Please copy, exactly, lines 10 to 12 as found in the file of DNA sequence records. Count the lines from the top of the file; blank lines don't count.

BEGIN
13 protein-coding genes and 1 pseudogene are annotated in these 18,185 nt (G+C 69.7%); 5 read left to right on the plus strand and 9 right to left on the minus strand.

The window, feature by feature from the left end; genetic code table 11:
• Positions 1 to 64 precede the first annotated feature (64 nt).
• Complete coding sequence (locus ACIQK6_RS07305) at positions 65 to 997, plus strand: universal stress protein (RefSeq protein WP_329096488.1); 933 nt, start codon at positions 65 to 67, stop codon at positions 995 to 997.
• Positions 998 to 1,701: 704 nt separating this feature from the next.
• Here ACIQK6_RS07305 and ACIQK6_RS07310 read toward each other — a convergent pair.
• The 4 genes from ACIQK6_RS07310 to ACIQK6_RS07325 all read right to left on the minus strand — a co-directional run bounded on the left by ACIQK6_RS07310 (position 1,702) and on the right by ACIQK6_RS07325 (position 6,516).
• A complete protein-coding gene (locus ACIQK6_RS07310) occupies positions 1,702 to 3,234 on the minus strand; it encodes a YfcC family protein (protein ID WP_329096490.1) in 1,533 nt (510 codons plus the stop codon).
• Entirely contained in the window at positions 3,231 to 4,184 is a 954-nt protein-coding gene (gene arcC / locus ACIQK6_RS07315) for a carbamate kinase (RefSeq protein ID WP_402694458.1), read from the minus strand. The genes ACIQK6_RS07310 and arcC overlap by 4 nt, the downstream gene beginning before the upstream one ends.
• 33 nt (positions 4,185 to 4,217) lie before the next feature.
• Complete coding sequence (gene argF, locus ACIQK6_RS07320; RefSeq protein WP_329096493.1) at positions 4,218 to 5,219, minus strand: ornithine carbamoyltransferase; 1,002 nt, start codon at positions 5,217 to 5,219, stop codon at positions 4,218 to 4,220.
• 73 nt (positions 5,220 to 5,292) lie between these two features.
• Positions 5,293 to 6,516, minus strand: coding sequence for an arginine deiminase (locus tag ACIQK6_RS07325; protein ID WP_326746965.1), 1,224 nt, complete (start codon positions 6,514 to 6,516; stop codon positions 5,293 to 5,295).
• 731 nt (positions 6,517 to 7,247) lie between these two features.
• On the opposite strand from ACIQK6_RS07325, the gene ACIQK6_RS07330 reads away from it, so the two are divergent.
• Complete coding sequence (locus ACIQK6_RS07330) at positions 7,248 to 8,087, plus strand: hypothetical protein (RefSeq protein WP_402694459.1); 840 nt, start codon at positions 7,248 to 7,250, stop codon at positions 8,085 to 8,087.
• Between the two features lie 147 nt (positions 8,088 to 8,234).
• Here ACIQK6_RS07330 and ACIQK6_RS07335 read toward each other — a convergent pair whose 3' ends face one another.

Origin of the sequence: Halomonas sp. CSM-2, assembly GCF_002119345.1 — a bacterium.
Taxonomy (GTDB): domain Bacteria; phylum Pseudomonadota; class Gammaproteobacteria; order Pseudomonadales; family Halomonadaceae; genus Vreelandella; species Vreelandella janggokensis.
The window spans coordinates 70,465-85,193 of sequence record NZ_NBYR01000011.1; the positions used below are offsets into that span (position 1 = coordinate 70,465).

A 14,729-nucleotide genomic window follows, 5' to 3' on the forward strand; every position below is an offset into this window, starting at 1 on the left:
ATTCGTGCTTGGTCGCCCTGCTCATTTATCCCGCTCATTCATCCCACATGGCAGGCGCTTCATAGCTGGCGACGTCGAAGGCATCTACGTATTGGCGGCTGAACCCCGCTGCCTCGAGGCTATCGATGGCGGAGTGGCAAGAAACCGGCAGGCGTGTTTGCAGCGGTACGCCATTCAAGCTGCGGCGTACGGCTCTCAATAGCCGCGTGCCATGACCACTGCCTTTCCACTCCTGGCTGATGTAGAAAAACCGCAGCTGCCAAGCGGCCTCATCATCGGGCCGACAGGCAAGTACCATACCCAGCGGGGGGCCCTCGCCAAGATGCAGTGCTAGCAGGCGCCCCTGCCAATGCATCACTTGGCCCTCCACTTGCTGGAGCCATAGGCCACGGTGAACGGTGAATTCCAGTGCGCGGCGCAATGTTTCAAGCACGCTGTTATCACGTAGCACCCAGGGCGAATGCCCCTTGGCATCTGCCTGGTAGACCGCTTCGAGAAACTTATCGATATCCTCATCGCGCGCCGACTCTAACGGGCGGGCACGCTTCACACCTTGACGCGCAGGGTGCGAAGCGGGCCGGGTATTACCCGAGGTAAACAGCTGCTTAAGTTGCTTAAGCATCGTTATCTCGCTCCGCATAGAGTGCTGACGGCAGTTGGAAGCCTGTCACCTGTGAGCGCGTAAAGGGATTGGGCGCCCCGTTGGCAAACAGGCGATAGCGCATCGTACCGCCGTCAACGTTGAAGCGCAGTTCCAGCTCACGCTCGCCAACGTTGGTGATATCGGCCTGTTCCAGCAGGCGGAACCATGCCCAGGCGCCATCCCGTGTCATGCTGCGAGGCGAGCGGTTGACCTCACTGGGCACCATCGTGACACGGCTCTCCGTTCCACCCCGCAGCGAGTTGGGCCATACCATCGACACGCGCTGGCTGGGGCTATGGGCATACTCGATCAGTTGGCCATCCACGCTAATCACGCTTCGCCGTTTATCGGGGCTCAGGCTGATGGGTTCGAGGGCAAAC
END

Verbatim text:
• 33 nt (positions 4,185 to 4,217) lie before the next feature.
• Complete coding sequence (gene argF, locus ACIQK6_RS07320; RefSeq protein WP_329096493.1) at positions 4,218 to 5,219, minus strand: ornithine carbamoyltransferase; 1,002 nt, start codon at positions 5,217 to 5,219, stop codon at positions 4,218 to 4,220.
• 73 nt (positions 5,220 to 5,292) lie between these two features.